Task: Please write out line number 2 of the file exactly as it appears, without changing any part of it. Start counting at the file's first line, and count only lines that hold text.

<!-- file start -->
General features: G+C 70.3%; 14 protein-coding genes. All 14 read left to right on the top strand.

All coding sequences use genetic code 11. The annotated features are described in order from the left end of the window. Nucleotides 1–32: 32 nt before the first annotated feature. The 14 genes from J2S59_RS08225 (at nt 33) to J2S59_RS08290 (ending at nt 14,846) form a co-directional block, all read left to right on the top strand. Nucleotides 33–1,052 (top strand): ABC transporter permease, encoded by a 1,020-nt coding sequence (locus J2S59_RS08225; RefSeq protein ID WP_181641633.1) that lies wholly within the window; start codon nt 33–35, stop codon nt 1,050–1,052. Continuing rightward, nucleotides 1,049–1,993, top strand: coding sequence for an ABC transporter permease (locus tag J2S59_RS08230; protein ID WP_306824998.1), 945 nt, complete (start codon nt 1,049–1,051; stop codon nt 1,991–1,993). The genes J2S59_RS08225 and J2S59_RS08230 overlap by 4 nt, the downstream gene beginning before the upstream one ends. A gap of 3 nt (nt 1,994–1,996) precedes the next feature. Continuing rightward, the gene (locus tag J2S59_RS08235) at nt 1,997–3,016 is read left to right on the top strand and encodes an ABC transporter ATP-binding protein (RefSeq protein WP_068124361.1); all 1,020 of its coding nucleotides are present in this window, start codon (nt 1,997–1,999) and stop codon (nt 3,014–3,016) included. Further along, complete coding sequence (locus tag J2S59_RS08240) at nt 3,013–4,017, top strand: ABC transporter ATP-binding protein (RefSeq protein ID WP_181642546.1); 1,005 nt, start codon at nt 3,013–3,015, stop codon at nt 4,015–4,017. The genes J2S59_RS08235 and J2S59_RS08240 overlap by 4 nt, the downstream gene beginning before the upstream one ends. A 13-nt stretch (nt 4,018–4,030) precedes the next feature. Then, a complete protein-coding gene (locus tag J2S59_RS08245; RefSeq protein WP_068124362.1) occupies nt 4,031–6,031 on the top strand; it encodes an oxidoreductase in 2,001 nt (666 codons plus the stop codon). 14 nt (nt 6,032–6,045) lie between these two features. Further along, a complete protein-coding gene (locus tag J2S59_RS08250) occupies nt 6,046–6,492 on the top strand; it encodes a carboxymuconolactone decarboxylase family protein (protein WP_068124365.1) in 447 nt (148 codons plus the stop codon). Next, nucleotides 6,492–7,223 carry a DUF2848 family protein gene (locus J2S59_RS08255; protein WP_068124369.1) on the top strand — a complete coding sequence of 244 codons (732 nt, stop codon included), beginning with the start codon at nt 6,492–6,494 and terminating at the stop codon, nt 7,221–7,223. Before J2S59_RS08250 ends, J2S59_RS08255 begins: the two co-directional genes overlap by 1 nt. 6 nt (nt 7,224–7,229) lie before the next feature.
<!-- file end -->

All coding sequences use genetic code 11. The annotated features are described in order from the left end of the window. Nucleotides 1–32: 32 nt before the first annotated feature. The 14 genes from J2S59_RS08225 (at nt 33) to J2S59_RS08290 (ending at nt 14,846) form a co-directional block, all read left to right on the top strand. Nucleotides 33–1,052 (top strand): ABC transporter permease, encoded by a 1,020-nt coding sequence (locus J2S59_RS08225; RefSeq protein ID WP_181641633.1) that lies wholly within the window; start codon nt 33–35, stop codon nt 1,050–1,052. Continuing rightward, nucleotides 1,049–1,993, top strand: coding sequence for an ABC transporter permease (locus tag J2S59_RS08230; protein ID WP_306824998.1), 945 nt, complete (start codon nt 1,049–1,051; stop codon nt 1,991–1,993). The genes J2S59_RS08225 and J2S59_RS08230 overlap by 4 nt, the downstream gene beginning before the upstream one ends. A gap of 3 nt (nt 1,994–1,996) precedes the next feature. Continuing rightward, the gene (locus tag J2S59_RS08235) at nt 1,997–3,016 is read left to right on the top strand and encodes an ABC transporter ATP-binding protein (RefSeq protein WP_068124361.1); all 1,020 of its coding nucleotides are present in this window, start codon (nt 1,997–1,999) and stop codon (nt 3,014–3,016) included. Further along, complete coding sequence (locus tag J2S59_RS08240) at nt 3,013–4,017, top strand: ABC transporter ATP-binding protein (RefSeq protein ID WP_181642546.1); 1,005 nt, start codon at nt 3,013–3,015, stop codon at nt 4,015–4,017. The genes J2S59_RS08235 and J2S59_RS08240 overlap by 4 nt, the downstream gene beginning before the upstream one ends. A 13-nt stretch (nt 4,018–4,030) precedes the next feature. Then, a complete protein-coding gene (locus tag J2S59_RS08245; RefSeq protein WP_068124362.1) occupies nt 4,031–6,031 on the top strand; it encodes an oxidoreductase in 2,001 nt (666 codons plus the stop codon). 14 nt (nt 6,032–6,045) lie between these two features. Further along, a complete protein-coding gene (locus tag J2S59_RS08250) occupies nt 6,046–6,492 on the top strand; it encodes a carboxymuconolactone decarboxylase family protein (protein WP_068124365.1) in 447 nt (148 codons plus the stop codon). Next, nucleotides 6,492–7,223 carry a DUF2848 family protein gene (locus J2S59_RS08255; protein WP_068124369.1) on the top strand — a complete coding sequence of 244 codons (732 nt, stop codon included), beginning with the start codon at nt 6,492–6,494 and terminating at the stop codon, nt 7,221–7,223. Before J2S59_RS08250 ends, J2S59_RS08255 begins: the two co-directional genes overlap by 1 nt. 6 nt (nt 7,224–7,229) lie before the next feature.